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Take on America, On the Road


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Ever wanted to pack up and hit the highway, beat style? TNS looks at some of the locations to take your own American road trip along the lines of that made by Jack Kerouac’s restless hero Sal Paradise. So get behind a wheel of an automobile, check the fuel gauge and be prepared to rack up some serious mileage on your sojourn to rediscover the unbridled expanses and freedom of America.    

New YorkNew York City

From the gleaming palatial apartments of Manhattan’s Upper East Side to Brooklyn’s warehouse lofts packed with downtrodden artists, the immense New York City seems built to encapsulate the diversity of the bulging continent rolling out from the Atlantic. For Kerouac, NYC was the lofty platform to bolt from; becoming the archetypal traveller with the breadth of America at his feet. And on his many journeys between 1947 and 1950 which inspired On the Road, New York was also his homecoming, as his family and the Beat contingent constantly welcomed him back. The city still glistens with grandeur and brims with vibrancy today, and it’ll be tough to drag yourself away from this imperial metropolis and onto the road. 


The skyscrapers reach even higher (and the pizzas deeper) here than in New York, and the hard-boiled attitude of the Windy City’s residents may stem from the fierce draughts cutting between the towers downtown. During the Great Depression, the city’s reputation for jazz climbed as quickly as the skyline did, although when Kerouac stopped by, he claimed the scene there was stagnating before greats like Miles Davis passed through to reinvigorate the genre. With an unerring tough love for their sports (be it when the White Sox, Cubs or Bears are playing), an impassioned music history and vociferous political voices (Obama being the recent alumni of note), you have to admire the punchy nature of Chi-town’s inhabitants.


Though Sal Paradise briefly stayed in Memphis during On the Road, it’s the ghosts of the ‘Million Dollar Quartet’ (Elvis, Johnny Cash, Carl Perkins and Jerry Lee Lewis) who leave their mark on this town. With Graceland conserved as Elvis’ lavish tomb, the Gibson factory carving the next generation of axes, and Sun Studios and Stax Records calling the city home, Memphis is a Mecca for music lovers. And that musical history courses through Beale Street every night, along with debauchery and steaming plates of pulled pork. But a visit to the site of Martin Luther King, Jr.’s assassination and the ensuing sense of his civil rights legacy should be sobering enough the morning after.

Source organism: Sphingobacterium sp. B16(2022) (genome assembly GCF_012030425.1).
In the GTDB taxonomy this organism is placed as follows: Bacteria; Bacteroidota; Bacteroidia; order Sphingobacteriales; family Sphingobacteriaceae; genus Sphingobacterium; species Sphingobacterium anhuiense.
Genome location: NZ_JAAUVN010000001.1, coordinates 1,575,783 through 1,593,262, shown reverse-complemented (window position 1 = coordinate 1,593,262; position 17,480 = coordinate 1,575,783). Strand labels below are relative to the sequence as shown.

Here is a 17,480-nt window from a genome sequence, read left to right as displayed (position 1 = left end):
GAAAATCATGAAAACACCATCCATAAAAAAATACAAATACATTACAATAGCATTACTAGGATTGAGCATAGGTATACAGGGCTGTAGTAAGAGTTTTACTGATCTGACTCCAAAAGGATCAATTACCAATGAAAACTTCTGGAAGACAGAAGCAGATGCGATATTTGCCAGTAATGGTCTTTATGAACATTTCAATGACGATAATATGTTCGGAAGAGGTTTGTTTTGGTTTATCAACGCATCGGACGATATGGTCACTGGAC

New Orleans

Though old NOLA took a battering when Hurricane Katrina forced her levees to fail in 2005, her dark, seductive soul persists. There is a continuing party atmosphere. The French Quarter, featuring the drag of hedonistic dens on Bourbon Street, went completely unharmed and has so much blues and jazz blasting into the swampy air from the under the Southern facades, it’s like Louis Armstrong never left us. In Sal’s words, each breath of New Orleans is a tropical exhalation.   

The Grand Canyon

In the era of 3D IMAX, few things will start you bleating about your peepers deceiving you. But the Grand Canyon will do just that. It's as if God sat down on the seventh day to reward himself by cutting a slice of divine layered cake straight from the ground of Arizona; the Canyon descends through strata upon strata of dusty crimson rock sheared bare a mile deep by the Colorado river. Most tour buses pull up to the Canyon's South Rim to let overwhelmed tourists cry in amazement at the sight before scooting off to Vegas, so get to the North Rim if possible for a quieter time taking in the Canyon’s enormity. Better still, leave two days to hike to the bottom and find out how deeply God carved his heavenly gorge.

San Francisco

Positioned between giant forests and the azure coastline of Big Sur (where Kerouac tasted his worst ruination), San Francisco sits in the mist of central California, acting as an almost limitless melting pot of goodwill. A rolling bohemian stronghold accessed by the Golden Gate, with diverse districts housing technological entrepreneurs, rainbow flag bearers, relics of drug experimentation and East Bay punks. They’re even nice enough to store their criminals offshore at Alcatraz. Whether you’re behind the kaleidoscopic panes of his watering hole, the Vesuvio, or amongst the shelves lined by dusty Beat classics in the City Lights Bookstore, you won’t feel Jack Kerouac’s unmitigated free spirit anywhere greater than in Frisco.

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